This Guidelines summary covers the assessment and management of adult eczema.
What Is Eczema?
Eczema (also known as atopic eczema or atopic dermatitis) is a common, chronic, relapsing, inflammatory skin disorder. The skin function is impaired leading to porous and dry skin that easily becomes inflamed, susceptible to infection and itchy. Chronically scratched skin may become thickened (lichenified).
An holistic approach is essential.
- History of itchy rash often with onset in childhood
- Relevant family/social history—eczema, asthma, hayfever, smokers, pets
- Distribution and clinical signs
- Impact on quality of life and sleep
- What treatments are being and have been used; how long for; what helped and what did not.
Management Principles—ABC RuleA void triggers; soaps or anything that lathers, cigarette smoke, irritant clothing
B land moisturisers; an absolute essential part of treatment. Should be fragrance free. Applied ideally 3–4 times a day; prescribe adequate quantities (at least 500g/week); patient choice improves concordance; bath additives are not recommended; use emollients to wash (apply before wetting the skin). Ideally wash hair over the sink to avoid shampoo on skin causing irritation
C ontrol inflammation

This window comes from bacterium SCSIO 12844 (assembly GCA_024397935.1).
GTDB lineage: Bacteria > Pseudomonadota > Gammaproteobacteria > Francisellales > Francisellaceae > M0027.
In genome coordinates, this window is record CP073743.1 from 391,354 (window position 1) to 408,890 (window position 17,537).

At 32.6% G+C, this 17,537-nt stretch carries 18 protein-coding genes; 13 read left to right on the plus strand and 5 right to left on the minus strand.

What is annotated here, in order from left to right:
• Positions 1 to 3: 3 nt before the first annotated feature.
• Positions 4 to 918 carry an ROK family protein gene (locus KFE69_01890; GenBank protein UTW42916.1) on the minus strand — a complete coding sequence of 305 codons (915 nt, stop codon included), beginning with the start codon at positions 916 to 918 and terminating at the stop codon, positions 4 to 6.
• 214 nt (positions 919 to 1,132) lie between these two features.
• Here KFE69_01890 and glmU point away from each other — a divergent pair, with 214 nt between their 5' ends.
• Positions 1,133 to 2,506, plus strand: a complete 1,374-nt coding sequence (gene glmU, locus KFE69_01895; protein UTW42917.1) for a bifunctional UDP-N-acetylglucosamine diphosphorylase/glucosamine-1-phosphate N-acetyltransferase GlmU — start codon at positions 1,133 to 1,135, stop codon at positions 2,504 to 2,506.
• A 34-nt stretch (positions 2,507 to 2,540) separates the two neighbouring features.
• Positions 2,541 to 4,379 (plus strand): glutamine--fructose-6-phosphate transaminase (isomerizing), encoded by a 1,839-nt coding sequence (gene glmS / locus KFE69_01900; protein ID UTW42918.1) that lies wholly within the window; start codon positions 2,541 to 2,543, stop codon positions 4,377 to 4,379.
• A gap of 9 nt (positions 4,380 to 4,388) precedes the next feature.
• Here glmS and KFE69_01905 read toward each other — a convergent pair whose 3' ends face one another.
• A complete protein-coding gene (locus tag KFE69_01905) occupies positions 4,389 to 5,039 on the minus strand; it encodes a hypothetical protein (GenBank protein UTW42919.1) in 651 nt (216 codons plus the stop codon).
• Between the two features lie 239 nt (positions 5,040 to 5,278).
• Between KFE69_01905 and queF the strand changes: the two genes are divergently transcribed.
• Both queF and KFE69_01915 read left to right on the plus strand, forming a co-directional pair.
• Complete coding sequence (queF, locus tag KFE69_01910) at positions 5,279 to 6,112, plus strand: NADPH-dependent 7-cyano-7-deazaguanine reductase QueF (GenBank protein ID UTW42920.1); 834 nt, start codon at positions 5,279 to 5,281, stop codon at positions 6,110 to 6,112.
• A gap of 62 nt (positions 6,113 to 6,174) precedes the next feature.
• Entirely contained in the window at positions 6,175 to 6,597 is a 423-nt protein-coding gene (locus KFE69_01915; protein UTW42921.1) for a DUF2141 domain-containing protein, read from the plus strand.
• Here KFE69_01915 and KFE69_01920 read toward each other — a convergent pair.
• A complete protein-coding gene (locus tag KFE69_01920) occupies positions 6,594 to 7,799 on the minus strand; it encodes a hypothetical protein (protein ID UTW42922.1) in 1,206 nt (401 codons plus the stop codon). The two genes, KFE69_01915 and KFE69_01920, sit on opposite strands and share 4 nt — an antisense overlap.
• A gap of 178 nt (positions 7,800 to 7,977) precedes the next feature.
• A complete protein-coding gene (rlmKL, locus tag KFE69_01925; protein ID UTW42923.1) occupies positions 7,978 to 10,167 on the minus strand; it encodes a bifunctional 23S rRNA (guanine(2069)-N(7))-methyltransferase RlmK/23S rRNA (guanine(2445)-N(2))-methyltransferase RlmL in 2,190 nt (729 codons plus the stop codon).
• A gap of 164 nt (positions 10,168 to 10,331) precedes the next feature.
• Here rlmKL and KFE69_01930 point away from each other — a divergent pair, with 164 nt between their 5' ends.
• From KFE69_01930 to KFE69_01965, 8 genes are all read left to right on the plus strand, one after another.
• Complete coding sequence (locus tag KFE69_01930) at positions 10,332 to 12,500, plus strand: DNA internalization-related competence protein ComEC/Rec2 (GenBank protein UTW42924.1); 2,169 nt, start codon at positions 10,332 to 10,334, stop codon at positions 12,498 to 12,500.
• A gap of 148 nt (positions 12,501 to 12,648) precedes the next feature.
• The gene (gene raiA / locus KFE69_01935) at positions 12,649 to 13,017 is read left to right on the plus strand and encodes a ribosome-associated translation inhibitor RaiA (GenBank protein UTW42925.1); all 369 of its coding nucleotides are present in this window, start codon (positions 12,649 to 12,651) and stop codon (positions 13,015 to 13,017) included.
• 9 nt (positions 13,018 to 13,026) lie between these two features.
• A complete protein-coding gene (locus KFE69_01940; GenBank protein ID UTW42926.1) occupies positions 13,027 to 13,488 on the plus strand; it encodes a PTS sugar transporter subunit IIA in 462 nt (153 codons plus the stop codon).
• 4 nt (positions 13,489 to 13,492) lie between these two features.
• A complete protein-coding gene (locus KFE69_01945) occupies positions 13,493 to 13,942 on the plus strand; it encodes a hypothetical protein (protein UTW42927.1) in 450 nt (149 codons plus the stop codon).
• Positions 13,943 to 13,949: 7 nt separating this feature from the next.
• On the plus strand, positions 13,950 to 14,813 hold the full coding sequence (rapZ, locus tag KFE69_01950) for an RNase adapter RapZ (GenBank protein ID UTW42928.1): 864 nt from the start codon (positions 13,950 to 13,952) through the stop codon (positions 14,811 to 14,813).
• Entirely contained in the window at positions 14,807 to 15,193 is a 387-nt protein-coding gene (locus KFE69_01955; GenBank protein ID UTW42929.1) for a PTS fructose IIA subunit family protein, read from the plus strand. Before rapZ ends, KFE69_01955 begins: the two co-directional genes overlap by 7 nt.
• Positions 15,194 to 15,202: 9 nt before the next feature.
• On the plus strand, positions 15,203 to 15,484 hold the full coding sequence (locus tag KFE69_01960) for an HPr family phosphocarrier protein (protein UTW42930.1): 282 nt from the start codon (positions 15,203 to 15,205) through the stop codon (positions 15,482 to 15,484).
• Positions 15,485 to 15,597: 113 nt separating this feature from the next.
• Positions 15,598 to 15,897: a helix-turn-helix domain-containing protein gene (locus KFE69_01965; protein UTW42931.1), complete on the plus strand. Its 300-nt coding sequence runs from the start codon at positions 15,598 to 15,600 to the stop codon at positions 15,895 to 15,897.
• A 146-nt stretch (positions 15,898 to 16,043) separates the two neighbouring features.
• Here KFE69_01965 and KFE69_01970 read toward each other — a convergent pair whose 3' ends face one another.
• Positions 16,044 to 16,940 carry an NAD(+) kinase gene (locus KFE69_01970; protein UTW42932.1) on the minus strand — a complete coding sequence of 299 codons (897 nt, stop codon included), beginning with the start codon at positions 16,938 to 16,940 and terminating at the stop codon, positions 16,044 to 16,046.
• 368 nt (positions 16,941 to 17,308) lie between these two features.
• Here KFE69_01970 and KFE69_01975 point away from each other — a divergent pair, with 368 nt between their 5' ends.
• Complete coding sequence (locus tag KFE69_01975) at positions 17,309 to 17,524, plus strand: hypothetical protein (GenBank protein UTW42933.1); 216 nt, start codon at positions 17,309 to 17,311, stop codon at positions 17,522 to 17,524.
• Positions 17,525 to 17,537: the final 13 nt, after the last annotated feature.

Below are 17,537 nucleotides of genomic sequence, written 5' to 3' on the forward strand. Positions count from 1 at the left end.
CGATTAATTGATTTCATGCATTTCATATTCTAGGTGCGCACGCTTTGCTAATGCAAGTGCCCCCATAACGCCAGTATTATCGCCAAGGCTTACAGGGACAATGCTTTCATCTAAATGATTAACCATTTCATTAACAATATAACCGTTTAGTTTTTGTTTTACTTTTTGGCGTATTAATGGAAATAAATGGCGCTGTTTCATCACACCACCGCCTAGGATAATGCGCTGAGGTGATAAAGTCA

- Topical steroids matched to severity and anatomical site—mild (face & flexures), moderate, potent
- Topical steroids use once daily for 1–6 weeks until settled, decreasing to twice weekly use for maintenance if frequent flares
- Step-up use to daily during a flare, then wean back down for maintenance therapy (reduces frequency of flares)
- Calcineurin inhibitors (e.g. topical tacrolimus or pimecrolimus) are useful as second line and particularly useful in delicate sites (eyelids, face, flexures).
- No evidence of benefit with non-sedating anti-histamines
- Sedating anti-histamines short-term may aid sleep and break the itch-scratch cycle
- Directing to patient support groups e.g. National Eczema Society
- Complications—suspect infections in rapidly deteriorating eczema (bacterial or viral), take swabs, consider oral antibiotics or antivirals. Avoid long-term use of combination topical agents (e.g. clotrimazole or fucidic acid with a topical steroid)
- No good evidence for alternative therapies.
When to Refer
- Diagnostic uncertainty
- Failure to respond to treatment
- Cutaneous atrophy from chronic topical steroid use
- Suspicion of allergic contact dermatitis (especially if new onset of eczema of face and hands) for patch testing
- Refer urgently: severely infected eczema eg bacterial or HSV in a systemically unwell adult or erythroderma (>90% body surface).
Table 1: Clinical Features and Specific Treatment of Five Adult Eczema Types
|Type||Clinical Features||Specific Treatment|
|Stasis (Varicose) Eczema|
|Pompholyx||Extremely itchy clear vesicles on hands and feet|
|Contact Dermatitis||Worsening eczema at defined sites secondary to a contact allergen|
|Asteatotic Eczema (also known as eczema craquelé)|